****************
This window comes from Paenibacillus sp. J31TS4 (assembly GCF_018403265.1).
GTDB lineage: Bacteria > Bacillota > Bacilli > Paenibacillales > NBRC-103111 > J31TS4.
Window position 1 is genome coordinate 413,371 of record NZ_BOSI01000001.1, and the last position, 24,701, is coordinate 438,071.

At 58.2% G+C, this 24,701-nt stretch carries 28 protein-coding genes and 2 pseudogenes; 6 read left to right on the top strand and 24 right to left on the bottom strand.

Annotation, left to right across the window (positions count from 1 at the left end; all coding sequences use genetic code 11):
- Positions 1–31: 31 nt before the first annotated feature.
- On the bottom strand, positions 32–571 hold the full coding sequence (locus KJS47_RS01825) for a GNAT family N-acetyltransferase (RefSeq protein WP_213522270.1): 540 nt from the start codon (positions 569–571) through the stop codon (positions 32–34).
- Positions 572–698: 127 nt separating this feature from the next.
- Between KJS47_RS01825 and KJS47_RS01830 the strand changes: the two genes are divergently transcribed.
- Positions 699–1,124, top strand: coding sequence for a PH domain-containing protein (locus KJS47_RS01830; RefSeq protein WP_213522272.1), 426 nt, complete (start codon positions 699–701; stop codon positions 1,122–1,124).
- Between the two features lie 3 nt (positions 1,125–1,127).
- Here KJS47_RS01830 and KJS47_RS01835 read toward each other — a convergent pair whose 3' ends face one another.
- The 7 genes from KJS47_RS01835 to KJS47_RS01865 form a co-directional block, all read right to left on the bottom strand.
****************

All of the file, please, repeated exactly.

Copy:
This window comes from Paenibacillus sp. J31TS4 (assembly GCF_018403265.1).
GTDB lineage: Bacteria > Bacillota > Bacilli > Paenibacillales > NBRC-103111 > J31TS4.
Window position 1 is genome coordinate 413,371 of record NZ_BOSI01000001.1, and the last position, 24,701, is coordinate 438,071.

At 58.2% G+C, this 24,701-nt stretch carries 28 protein-coding genes and 2 pseudogenes; 6 read left to right on the top strand and 24 right to left on the bottom strand.

Annotation, left to right across the window (positions count from 1 at the left end; all coding sequences use genetic code 11):
- Positions 1–31: 31 nt before the first annotated feature.
- On the bottom strand, positions 32–571 hold the full coding sequence (locus KJS47_RS01825) for a GNAT family N-acetyltransferase (RefSeq protein WP_213522270.1): 540 nt from the start codon (positions 569–571) through the stop codon (positions 32–34).
- Positions 572–698: 127 nt separating this feature from the next.
- Between KJS47_RS01825 and KJS47_RS01830 the strand changes: the two genes are divergently transcribed.
- Positions 699–1,124, top strand: coding sequence for a PH domain-containing protein (locus KJS47_RS01830; RefSeq protein WP_213522272.1), 426 nt, complete (start codon positions 699–701; stop codon positions 1,122–1,124).
- Between the two features lie 3 nt (positions 1,125–1,127).
- Here KJS47_RS01830 and KJS47_RS01835 read toward each other — a convergent pair whose 3' ends face one another.
- The 7 genes from KJS47_RS01835 to KJS47_RS01865 form a co-directional block, all read right to left on the bottom strand.